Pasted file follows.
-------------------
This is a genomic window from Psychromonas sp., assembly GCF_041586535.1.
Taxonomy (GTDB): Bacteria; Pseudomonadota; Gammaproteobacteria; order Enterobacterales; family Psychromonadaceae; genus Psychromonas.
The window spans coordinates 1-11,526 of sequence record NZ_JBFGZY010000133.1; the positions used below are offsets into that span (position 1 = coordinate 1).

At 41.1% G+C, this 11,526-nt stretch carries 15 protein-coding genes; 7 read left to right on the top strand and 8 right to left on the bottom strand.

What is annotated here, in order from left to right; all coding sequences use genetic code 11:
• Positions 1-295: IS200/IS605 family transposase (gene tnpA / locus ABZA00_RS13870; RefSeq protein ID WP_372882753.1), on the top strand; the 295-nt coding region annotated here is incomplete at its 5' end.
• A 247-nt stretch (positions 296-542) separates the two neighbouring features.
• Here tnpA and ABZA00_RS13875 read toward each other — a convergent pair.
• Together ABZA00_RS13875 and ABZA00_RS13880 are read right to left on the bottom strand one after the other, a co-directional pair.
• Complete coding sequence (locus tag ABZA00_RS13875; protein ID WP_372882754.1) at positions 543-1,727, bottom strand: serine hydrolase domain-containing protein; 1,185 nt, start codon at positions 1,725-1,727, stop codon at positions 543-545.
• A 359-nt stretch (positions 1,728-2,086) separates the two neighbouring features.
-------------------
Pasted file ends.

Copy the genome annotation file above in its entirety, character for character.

This is a genomic window from Psychromonas sp., assembly GCF_041586535.1.
Taxonomy (GTDB): Bacteria; Pseudomonadota; Gammaproteobacteria; order Enterobacterales; family Psychromonadaceae; genus Psychromonas.
The window spans coordinates 1-11,526 of sequence record NZ_JBFGZY010000133.1; the positions used below are offsets into that span (position 1 = coordinate 1).

At 41.1% G+C, this 11,526-nt stretch carries 15 protein-coding genes; 7 read left to right on the top strand and 8 right to left on the bottom strand.

What is annotated here, in order from left to right; all coding sequences use genetic code 11:
• Positions 1-295: IS200/IS605 family transposase (gene tnpA / locus ABZA00_RS13870; RefSeq protein ID WP_372882753.1), on the top strand; the 295-nt coding region annotated here is incomplete at its 5' end.
• A 247-nt stretch (positions 296-542) separates the two neighbouring features.
• Here tnpA and ABZA00_RS13875 read toward each other — a convergent pair.
• Together ABZA00_RS13875 and ABZA00_RS13880 are read right to left on the bottom strand one after the other, a co-directional pair.
• Complete coding sequence (locus tag ABZA00_RS13875; protein ID WP_372882754.1) at positions 543-1,727, bottom strand: serine hydrolase domain-containing protein; 1,185 nt, start codon at positions 1,725-1,727, stop codon at positions 543-545.
• A 359-nt stretch (positions 1,728-2,086) separates the two neighbouring features.